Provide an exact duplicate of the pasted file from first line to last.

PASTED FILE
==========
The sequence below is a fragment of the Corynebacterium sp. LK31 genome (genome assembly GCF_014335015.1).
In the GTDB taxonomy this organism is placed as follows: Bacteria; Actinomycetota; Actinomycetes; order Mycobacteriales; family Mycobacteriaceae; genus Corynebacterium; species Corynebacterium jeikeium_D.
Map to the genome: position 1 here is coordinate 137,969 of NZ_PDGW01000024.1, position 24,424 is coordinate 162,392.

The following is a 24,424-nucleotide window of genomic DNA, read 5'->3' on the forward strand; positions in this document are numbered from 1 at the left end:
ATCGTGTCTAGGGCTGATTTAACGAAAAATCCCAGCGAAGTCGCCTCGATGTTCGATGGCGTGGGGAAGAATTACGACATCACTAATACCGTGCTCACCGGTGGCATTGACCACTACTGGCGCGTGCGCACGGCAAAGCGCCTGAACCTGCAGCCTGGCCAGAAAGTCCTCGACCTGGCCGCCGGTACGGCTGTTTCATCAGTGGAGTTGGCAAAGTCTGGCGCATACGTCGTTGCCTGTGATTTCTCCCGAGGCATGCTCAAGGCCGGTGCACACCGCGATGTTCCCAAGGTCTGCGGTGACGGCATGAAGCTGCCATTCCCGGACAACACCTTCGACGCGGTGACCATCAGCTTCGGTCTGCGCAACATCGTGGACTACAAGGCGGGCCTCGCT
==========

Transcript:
The sequence below is a fragment of the Corynebacterium sp. LK31 genome (genome assembly GCF_014335015.1).
In the GTDB taxonomy this organism is placed as follows: Bacteria; Actinomycetota; Actinomycetes; order Mycobacteriales; family Mycobacteriaceae; genus Corynebacterium; species Corynebacterium jeikeium_D.
Map to the genome: position 1 here is coordinate 137,969 of NZ_PDGW01000024.1, position 24,424 is coordinate 162,392.

The following is a 24,424-nucleotide window of genomic DNA, read 5'->3' on the forward strand; positions in this document are numbered from 1 at the left end:
ATCGTGTCTAGGGCTGATTTAACGAAAAATCCCAGCGAAGTCGCCTCGATGTTCGATGGCGTGGGGAAGAATTACGACATCACTAATACCGTGCTCACCGGTGGCATTGACCACTACTGGCGCGTGCGCACGGCAAAGCGCCTGAACCTGCAGCCTGGCCAGAAAGTCCTCGACCTGGCCGCCGGTACGGCTGTTTCATCAGTGGAGTTGGCAAAGTCTGGCGCATACGTCGTTGCCTGTGATTTCTCCCGAGGCATGCTCAAGGCCGGTGCACACCGCGATGTTCCCAAGGTCTGCGGTGACGGCATGAAGCTGCCATTCCCGGACAACACCTTCGACGCGGTGACCATCAGCTTCGGTCTGCGCAACATCGTGGACTACAAGGCGGGCCTCGCT